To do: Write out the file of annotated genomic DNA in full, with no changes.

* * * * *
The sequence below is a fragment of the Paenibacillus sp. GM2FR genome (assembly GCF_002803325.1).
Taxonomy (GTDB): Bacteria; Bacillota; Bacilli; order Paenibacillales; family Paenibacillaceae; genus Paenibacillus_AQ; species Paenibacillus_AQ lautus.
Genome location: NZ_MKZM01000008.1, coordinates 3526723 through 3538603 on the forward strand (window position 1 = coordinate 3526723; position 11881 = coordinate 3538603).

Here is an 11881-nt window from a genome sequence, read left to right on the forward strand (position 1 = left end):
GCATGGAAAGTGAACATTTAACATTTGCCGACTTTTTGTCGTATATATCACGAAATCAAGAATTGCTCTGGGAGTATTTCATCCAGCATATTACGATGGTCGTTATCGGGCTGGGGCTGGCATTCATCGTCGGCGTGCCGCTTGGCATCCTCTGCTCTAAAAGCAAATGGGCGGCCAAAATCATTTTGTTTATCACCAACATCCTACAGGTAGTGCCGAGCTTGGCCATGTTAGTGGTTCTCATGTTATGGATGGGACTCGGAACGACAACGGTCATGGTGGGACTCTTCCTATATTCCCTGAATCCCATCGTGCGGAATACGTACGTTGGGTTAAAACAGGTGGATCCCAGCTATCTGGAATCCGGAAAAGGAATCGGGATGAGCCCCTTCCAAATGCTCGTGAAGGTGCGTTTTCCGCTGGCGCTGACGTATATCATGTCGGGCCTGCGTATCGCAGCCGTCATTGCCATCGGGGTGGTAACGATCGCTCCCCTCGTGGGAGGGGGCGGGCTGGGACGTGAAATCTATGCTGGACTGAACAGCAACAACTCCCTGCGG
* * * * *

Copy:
The sequence below is a fragment of the Paenibacillus sp. GM2FR genome (assembly GCF_002803325.1).
Taxonomy (GTDB): Bacteria; Bacillota; Bacilli; order Paenibacillales; family Paenibacillaceae; genus Paenibacillus_AQ; species Paenibacillus_AQ lautus.
Genome location: NZ_MKZM01000008.1, coordinates 3526723 through 3538603 on the forward strand (window position 1 = coordinate 3526723; position 11881 = coordinate 3538603).

Here is an 11881-nt window from a genome sequence, read left to right on the forward strand (position 1 = left end):
GCATGGAAAGTGAACATTTAACATTTGCCGACTTTTTGTCGTATATATCACGAAATCAAGAATTGCTCTGGGAGTATTTCATCCAGCATATTACGATGGTCGTTATCGGGCTGGGGCTGGCATTCATCGTCGGCGTGCCGCTTGGCATCCTCTGCTCTAAAAGCAAATGGGCGGCCAAAATCATTTTGTTTATCACCAACATCCTACAGGTAGTGCCGAGCTTGGCCATGTTAGTGGTTCTCATGTTATGGATGGGACTCGGAACGACAACGGTCATGGTGGGACTCTTCCTATATTCCCTGAATCCCATCGTGCGGAATACGTACGTTGGGTTAAAACAGGTGGATCCCAGCTATCTGGAATCCGGAAAAGGAATCGGGATGAGCCCCTTCCAAATGCTCGTGAAGGTGCGTTTTCCGCTGGCGCTGACGTATATCATGTCGGGCCTGCGTATCGCAGCCGTCATTGCCATCGGGGTGGTAACGATCGCTCCCCTCGTGGGAGGGGGCGGGCTGGGACGTGAAATCTATGCTGGACTGAACAGCAACAACTCCCTGCGG